The Cannes International Advertising Festival is no stranger to pomp, ceremony and the occasional tacky stunt. But the sight of Ronald McDonald performing a comedy double-act with John Montgomery, the Leo Burnett US creative director, this year had some delegates wondering if the burger giant was one nugget short of a Happy Meal.
McDonald's was in town both for some creative inspiration and to reveal the latest generation of commercials in its "I'm lovin' it" campaign, the global marketing strategy launched ten months ago.
That the burger behemoth chose adland's creative heartland to showcase its new work struck some as ironic. While the 70s and 80s are regarded as the golden era of McDonald's advertising, the company admits its work has veered off piste in recent years. As Larry Light, the global chief marketing officer at McDonald's, concedes: "We lost relevance. The world changed, we didn't."
Light is a former brand consultant who had long stints at Bates and BBDO.
McDonald's hired him last year to "fix marketing" after it posted its first-ever loss. Research revealed the brand was seen as childish; service was slipping; its restaurants looked out of date and it was taking the brunt of the blame for the West's growing obesity problem. "This wasn't a five-year plan," Light says. "It was a case of 'let's get on with it'. There was a sense of urgency."
Light has the budget for the fire-fight - $1.2 billion a year. And the bulk of it has gone on TV.
The new "I'm lovin' it" TV ads are the fruit of Light's much-discussed "brand journalism" stance. His thinking goes like this: McDonald's means different things to different people and doesn't have one brand position.
"Brand journalism allows us to be a witness to the multifaceted aspects of a brand story," Light says.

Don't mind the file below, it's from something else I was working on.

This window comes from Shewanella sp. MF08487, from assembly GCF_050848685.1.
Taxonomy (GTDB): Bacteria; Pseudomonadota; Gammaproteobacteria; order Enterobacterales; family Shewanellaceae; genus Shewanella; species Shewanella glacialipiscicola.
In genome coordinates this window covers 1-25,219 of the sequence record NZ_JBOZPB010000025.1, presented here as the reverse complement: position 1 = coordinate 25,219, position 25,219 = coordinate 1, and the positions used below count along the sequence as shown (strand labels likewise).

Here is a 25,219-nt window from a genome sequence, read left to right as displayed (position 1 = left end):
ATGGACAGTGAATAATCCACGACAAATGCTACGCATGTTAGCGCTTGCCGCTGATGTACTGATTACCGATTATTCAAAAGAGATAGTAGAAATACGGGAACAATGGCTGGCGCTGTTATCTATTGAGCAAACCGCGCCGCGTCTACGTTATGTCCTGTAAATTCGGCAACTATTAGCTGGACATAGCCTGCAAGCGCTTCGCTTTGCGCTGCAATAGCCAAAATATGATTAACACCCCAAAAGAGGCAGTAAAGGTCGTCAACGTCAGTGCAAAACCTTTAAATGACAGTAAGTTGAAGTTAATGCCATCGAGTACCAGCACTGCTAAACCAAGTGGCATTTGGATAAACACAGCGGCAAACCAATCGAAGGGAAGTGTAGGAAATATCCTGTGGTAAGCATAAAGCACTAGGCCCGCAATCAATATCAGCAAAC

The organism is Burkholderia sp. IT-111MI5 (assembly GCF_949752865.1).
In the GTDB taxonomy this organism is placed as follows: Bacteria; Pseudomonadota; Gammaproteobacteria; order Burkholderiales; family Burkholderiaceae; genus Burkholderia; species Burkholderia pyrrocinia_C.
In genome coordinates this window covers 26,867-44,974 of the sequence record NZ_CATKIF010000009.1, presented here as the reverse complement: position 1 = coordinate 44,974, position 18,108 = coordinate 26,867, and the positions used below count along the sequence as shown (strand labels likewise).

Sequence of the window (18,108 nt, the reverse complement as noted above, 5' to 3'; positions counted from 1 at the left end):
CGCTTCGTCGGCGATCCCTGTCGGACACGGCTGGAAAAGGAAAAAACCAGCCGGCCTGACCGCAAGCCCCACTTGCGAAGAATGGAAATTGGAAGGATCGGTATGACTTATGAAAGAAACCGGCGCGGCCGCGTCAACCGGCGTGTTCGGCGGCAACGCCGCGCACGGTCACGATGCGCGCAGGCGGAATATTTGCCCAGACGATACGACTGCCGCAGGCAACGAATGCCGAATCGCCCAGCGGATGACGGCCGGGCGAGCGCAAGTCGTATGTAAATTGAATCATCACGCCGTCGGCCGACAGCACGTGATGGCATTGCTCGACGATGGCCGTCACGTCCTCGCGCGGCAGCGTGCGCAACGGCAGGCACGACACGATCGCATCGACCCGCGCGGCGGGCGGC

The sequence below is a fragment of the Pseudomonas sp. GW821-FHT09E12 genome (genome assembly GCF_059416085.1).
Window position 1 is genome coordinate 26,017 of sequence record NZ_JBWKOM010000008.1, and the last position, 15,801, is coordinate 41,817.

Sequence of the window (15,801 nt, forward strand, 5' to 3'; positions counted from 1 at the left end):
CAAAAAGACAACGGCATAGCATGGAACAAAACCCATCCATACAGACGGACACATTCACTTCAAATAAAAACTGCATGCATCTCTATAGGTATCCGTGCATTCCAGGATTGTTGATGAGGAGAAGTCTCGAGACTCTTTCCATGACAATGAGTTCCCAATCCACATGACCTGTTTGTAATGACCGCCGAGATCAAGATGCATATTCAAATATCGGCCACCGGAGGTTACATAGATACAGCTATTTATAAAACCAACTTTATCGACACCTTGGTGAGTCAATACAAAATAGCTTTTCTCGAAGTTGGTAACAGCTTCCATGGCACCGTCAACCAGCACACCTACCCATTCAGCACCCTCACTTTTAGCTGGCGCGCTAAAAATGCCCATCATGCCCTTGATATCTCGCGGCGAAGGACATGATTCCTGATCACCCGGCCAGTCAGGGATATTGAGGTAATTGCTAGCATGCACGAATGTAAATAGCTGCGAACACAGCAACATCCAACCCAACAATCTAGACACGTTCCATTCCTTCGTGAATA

The ads are designed to run in any of the 100-plus countries where McDonald's has restaurants, with agencies adapting them to suit local markets. Light calls it "freedom within a framework".
"Ball bag" is an attempt to win back the hearts of the most important demographic to have deserted McDonald's - young adults. The Leo Burnett US ad has run from Argentina to Germany and features men and women of all ages and colours pulling off a series of keepy-up tricks using a McDonald's bag screwed up into a ball.
"It is a massive improvement," one creative from Asia says. "It looks like it has used an ad manual to come up with it, but at least there's a creative idea there and it has realised an ad can have a sales message and be entertaining."
"Olympic effort" is McDonald's bid to build a closer relationship with mothers. The 30-second ad first ran to coincide with Mother's Day in the US and has been repurposed for the Olympics. Women at various stages of pregnancy are featured in a celebration of motherhood. The endline reads: "The original Olympian effort."
McDonald's has kept faith with its 39-year-old brand mascot to reach children in a series of 15-second spots for the Olympics. "Hangin' with Ronald" is a 60-second commercial showing McDonald's "chief happiness officer" larking around with children.
But is an improved campaign enough? While the individual ads are a marked improvement, some point to a weakness in the central idea, and the clear shift away from the traditional McDonald's brand positioning: children.
"'I'm lovin' it' is McDonald's saying: 'No matter what people think, we're going to carry on making unhealthy food.' It is arrogance and the advertising smacks of flat denial," Mat Shore, an FMCG specialist at the brand consultancy FutureBrand, says.
Like them or loathe them, the ads are doing their job. Awareness of "I'm lovin' it" in McDonald's top ten countries is 86 per cent; 89 per cent with young adults and 87 per cent among "moms" - no doubt aided by a menu with healthier options. Comparable second-quarter global sales are up 7.8 per cent, the biggest Q2 jump since 1987.
Light could not be more upbeat. He talks of the McDonald's employees ("our biggest asset") applauding him and asking for his autograph when he walks into restaurants. "They weren't buying into our advertising. Now they're proud," he says.
And McDonald's isn't ignoring other media in its battle to win the hearts, minds and stomachs of a new generation. Light says the company is looking at new ways to reach elusive young audiences. "We appreciate traditional media isn't doing as well any more," he says. Primetime TV spending will drop to one-third of the budget. In its place, newspapers, radio, online and in-store will benefit.
Light talks excitedly of media innovations. McDonald's bought the largest billboard in France for the Salads Plus launch and spray-painted trains in Hong Kong with "I'm lovin' it" graffiti. "We're not doing new media," he says. "We are just rediscovering how to do old media in new ways."